Marble Bath Pictographs

There is a place way out in the backcountry of Death Valley National Park called Marble Bath. Actually, it is two places.

Why there are two Marble Baths is a bit of a story. The real Marble Bath is a narrow marble canyon that contains some potholes (also called tinajas or water caches) that usually hold water long after it rains. These are the only semi-reliable sources of water for many miles in an otherwise very arid stretch of desert. They don’t call this Death Valley for nothin’, ya’ know.

The presence of water here meant it was a required stop for early travelers, prospectors, and, most especially, Native Americans. These people left their mark on the slick marble walls of the canyon as well. Hundreds of petroglyphs and pictographs cover the cool marble walls with their intriguing designs. It is an amazing little site.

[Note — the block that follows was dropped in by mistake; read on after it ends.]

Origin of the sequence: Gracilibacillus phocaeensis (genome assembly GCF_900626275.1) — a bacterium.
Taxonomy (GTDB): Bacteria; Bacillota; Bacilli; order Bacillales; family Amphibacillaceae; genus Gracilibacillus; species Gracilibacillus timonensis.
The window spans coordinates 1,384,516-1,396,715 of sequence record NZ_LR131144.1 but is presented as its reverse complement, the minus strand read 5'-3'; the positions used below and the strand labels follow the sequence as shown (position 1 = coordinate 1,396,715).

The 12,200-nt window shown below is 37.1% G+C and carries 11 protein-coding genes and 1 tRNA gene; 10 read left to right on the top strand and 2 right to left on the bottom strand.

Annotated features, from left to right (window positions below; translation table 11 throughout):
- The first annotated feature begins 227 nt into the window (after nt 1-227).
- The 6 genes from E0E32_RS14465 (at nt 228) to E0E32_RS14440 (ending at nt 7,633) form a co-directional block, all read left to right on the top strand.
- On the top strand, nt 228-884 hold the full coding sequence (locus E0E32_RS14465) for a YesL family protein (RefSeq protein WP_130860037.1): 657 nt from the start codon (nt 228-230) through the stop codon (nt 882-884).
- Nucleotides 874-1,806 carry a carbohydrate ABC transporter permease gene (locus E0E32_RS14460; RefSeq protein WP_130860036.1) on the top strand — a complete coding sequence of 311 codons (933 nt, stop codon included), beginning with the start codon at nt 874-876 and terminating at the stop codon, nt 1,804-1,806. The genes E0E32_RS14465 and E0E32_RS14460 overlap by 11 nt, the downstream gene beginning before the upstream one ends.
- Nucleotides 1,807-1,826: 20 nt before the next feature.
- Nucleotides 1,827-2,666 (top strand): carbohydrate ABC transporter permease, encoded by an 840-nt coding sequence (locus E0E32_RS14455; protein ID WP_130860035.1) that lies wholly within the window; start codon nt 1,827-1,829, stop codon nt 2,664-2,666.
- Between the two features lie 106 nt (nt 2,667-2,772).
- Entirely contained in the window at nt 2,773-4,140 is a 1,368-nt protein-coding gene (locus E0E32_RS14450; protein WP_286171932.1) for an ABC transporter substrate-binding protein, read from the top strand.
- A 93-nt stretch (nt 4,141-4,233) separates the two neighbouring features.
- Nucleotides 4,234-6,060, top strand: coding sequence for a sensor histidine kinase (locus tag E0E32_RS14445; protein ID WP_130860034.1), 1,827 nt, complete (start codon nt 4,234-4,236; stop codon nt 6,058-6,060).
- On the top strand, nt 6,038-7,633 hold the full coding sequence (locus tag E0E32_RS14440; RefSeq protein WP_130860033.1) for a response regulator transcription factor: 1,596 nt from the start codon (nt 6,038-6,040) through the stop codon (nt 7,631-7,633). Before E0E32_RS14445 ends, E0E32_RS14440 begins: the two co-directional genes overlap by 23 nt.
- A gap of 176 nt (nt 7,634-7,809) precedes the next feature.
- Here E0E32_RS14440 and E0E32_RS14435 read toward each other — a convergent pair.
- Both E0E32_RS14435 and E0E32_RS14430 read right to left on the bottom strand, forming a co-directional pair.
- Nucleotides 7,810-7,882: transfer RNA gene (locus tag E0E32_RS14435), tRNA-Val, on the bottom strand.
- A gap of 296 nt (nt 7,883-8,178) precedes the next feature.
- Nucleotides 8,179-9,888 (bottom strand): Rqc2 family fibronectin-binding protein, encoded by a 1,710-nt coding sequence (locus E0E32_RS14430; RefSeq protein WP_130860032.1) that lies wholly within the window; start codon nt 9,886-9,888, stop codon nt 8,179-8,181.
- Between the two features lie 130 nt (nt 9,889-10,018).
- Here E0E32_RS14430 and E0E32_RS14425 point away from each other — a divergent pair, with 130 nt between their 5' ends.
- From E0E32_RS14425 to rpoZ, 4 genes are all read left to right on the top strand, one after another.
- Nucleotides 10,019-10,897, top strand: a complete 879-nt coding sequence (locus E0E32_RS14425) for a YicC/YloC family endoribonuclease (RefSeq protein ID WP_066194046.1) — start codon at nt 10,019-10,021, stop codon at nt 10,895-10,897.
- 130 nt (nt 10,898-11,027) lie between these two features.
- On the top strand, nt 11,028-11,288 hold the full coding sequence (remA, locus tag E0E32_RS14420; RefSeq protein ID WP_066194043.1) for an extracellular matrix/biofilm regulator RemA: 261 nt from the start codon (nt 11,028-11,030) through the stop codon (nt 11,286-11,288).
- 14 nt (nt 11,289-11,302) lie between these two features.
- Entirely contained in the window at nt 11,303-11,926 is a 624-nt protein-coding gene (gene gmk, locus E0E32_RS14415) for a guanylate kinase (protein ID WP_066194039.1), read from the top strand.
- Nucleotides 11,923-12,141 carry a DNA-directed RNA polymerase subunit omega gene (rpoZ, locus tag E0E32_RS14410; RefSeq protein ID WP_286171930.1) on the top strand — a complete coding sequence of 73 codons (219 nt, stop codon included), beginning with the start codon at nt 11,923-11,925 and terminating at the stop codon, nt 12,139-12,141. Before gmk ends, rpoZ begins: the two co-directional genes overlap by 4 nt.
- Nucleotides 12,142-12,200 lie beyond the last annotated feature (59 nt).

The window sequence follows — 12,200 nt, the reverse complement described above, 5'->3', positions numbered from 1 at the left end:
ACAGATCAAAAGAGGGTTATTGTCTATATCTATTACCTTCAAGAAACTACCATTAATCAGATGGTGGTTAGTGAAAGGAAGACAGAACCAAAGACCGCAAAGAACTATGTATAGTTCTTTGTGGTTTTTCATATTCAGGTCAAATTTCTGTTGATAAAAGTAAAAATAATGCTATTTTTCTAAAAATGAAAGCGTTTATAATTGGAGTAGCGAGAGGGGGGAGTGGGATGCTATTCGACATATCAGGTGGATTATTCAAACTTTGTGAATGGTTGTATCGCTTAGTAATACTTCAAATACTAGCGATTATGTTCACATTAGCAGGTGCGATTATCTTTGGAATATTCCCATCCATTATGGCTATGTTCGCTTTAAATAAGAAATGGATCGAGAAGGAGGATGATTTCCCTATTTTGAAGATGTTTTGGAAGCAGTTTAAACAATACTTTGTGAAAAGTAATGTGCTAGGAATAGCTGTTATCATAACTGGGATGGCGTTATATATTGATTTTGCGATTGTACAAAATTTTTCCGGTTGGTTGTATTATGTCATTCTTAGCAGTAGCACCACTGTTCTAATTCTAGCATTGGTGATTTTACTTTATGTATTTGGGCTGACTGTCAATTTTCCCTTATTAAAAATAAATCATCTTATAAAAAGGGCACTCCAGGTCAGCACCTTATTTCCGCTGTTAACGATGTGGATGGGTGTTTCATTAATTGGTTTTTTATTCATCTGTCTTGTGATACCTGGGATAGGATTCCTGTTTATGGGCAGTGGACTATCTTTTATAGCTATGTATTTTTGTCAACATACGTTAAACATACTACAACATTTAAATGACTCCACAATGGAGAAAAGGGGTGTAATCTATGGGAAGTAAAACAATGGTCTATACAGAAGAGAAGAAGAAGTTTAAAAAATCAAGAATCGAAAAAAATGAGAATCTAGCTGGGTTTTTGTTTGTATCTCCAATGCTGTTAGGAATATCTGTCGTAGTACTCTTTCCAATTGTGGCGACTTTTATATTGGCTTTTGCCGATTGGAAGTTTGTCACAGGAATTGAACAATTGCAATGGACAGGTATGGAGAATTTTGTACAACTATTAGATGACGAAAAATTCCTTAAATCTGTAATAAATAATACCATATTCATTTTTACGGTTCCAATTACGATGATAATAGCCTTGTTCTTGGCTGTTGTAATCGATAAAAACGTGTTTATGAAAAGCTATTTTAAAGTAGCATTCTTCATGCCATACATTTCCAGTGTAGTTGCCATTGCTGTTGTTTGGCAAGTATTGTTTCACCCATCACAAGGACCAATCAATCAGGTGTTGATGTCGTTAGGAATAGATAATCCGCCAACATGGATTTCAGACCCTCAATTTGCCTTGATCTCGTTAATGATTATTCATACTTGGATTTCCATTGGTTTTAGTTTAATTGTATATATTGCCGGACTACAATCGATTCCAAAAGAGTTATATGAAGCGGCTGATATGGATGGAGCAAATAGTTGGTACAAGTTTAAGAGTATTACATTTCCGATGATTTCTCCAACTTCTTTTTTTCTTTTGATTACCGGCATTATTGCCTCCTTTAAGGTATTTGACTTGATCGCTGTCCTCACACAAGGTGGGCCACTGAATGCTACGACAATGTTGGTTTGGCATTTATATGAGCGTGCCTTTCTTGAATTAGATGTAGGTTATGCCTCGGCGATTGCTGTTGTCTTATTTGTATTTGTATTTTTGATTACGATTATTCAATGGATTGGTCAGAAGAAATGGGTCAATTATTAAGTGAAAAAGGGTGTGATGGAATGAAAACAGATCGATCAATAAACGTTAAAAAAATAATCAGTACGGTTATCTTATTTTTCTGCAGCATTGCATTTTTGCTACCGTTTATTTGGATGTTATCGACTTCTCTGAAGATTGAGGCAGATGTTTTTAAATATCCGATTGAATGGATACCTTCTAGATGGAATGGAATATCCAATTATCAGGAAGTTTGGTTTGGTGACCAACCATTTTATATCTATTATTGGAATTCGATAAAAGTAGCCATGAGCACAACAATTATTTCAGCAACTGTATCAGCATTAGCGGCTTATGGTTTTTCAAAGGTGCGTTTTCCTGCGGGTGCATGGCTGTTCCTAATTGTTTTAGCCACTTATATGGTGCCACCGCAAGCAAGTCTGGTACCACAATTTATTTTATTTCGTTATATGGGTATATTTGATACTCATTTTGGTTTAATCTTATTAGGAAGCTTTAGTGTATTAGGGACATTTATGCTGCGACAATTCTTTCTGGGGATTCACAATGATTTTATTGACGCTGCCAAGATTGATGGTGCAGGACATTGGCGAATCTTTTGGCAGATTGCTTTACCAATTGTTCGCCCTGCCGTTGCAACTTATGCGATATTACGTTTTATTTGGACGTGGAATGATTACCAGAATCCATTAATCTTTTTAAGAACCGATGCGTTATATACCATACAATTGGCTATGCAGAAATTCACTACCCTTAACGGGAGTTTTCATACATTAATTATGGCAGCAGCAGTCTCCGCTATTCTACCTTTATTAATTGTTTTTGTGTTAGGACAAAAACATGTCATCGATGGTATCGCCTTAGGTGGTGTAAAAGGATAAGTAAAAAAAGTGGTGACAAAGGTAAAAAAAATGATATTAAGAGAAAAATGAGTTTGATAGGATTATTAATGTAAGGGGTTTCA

The other Marble Bath was placed a few miles away and is a bathtub full of blue marbles! It is quite a strange and unique sight in this remote country so far from civilization. The real Marble Bath was marked incorrectly here on topographical maps, and many explorers searched in the wrong spot looking for it.

In the 1990s, research chemist and mountaineer Wendell Moyer and a group of fellow conspirators decided to correct the error by installing a bathtub at the spot marked on the map! Desert humor at its best. It’s an amazing site and quite fun to track down.

We have been going out there for many years now, and both spots remain intriguing places to visit. Please respect these desert wonders for other explorers to discover. And hey, why not plan ahead and bring your own rubber ducky to leave for a swim.

My photos below are from various trips over the years.